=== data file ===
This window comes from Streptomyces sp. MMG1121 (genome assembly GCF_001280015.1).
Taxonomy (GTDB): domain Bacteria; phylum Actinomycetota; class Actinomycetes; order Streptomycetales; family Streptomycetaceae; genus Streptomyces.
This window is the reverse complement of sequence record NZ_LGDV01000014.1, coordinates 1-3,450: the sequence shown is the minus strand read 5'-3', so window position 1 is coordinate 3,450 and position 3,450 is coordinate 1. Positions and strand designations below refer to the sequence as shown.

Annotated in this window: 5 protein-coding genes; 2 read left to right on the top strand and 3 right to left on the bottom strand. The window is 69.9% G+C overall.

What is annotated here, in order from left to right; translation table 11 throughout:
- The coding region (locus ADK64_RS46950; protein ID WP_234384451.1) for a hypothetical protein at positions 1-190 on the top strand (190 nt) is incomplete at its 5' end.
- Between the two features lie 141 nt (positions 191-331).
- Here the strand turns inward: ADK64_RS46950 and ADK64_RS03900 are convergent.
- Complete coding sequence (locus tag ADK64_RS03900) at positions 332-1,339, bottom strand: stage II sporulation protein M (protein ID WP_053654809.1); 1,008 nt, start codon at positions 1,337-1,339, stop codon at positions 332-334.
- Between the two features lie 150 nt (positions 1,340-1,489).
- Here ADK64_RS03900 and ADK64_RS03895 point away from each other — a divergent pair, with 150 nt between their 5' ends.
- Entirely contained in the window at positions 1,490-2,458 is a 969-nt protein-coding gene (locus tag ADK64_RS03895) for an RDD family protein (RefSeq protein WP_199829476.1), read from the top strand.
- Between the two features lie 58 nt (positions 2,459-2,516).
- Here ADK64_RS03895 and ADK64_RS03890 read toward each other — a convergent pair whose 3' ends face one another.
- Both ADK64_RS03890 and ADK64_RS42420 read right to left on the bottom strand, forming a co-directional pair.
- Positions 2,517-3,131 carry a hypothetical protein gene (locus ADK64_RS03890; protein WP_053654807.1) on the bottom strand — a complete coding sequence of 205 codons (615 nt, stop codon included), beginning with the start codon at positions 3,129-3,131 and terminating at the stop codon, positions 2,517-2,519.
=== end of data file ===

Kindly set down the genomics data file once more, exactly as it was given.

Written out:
This window comes from Streptomyces sp. MMG1121 (genome assembly GCF_001280015.1).
Taxonomy (GTDB): domain Bacteria; phylum Actinomycetota; class Actinomycetes; order Streptomycetales; family Streptomycetaceae; genus Streptomyces.
This window is the reverse complement of sequence record NZ_LGDV01000014.1, coordinates 1-3,450: the sequence shown is the minus strand read 5'-3', so window position 1 is coordinate 3,450 and position 3,450 is coordinate 1. Positions and strand designations below refer to the sequence as shown.

Annotated in this window: 5 protein-coding genes; 2 read left to right on the top strand and 3 right to left on the bottom strand. The window is 69.9% G+C overall.

What is annotated here, in order from left to right; translation table 11 throughout:
- The coding region (locus ADK64_RS46950; protein ID WP_234384451.1) for a hypothetical protein at positions 1-190 on the top strand (190 nt) is incomplete at its 5' end.
- Between the two features lie 141 nt (positions 191-331).
- Here the strand turns inward: ADK64_RS46950 and ADK64_RS03900 are convergent.
- Complete coding sequence (locus tag ADK64_RS03900) at positions 332-1,339, bottom strand: stage II sporulation protein M (protein ID WP_053654809.1); 1,008 nt, start codon at positions 1,337-1,339, stop codon at positions 332-334.
- Between the two features lie 150 nt (positions 1,340-1,489).
- Here ADK64_RS03900 and ADK64_RS03895 point away from each other — a divergent pair, with 150 nt between their 5' ends.
- Entirely contained in the window at positions 1,490-2,458 is a 969-nt protein-coding gene (locus tag ADK64_RS03895) for an RDD family protein (RefSeq protein WP_199829476.1), read from the top strand.
- Between the two features lie 58 nt (positions 2,459-2,516).
- Here ADK64_RS03895 and ADK64_RS03890 read toward each other — a convergent pair whose 3' ends face one another.
- Both ADK64_RS03890 and ADK64_RS42420 read right to left on the bottom strand, forming a co-directional pair.
- Positions 2,517-3,131 carry a hypothetical protein gene (locus ADK64_RS03890; protein WP_053654807.1) on the bottom strand — a complete coding sequence of 205 codons (615 nt, stop codon included), beginning with the start codon at positions 3,129-3,131 and terminating at the stop codon, positions 2,517-2,519.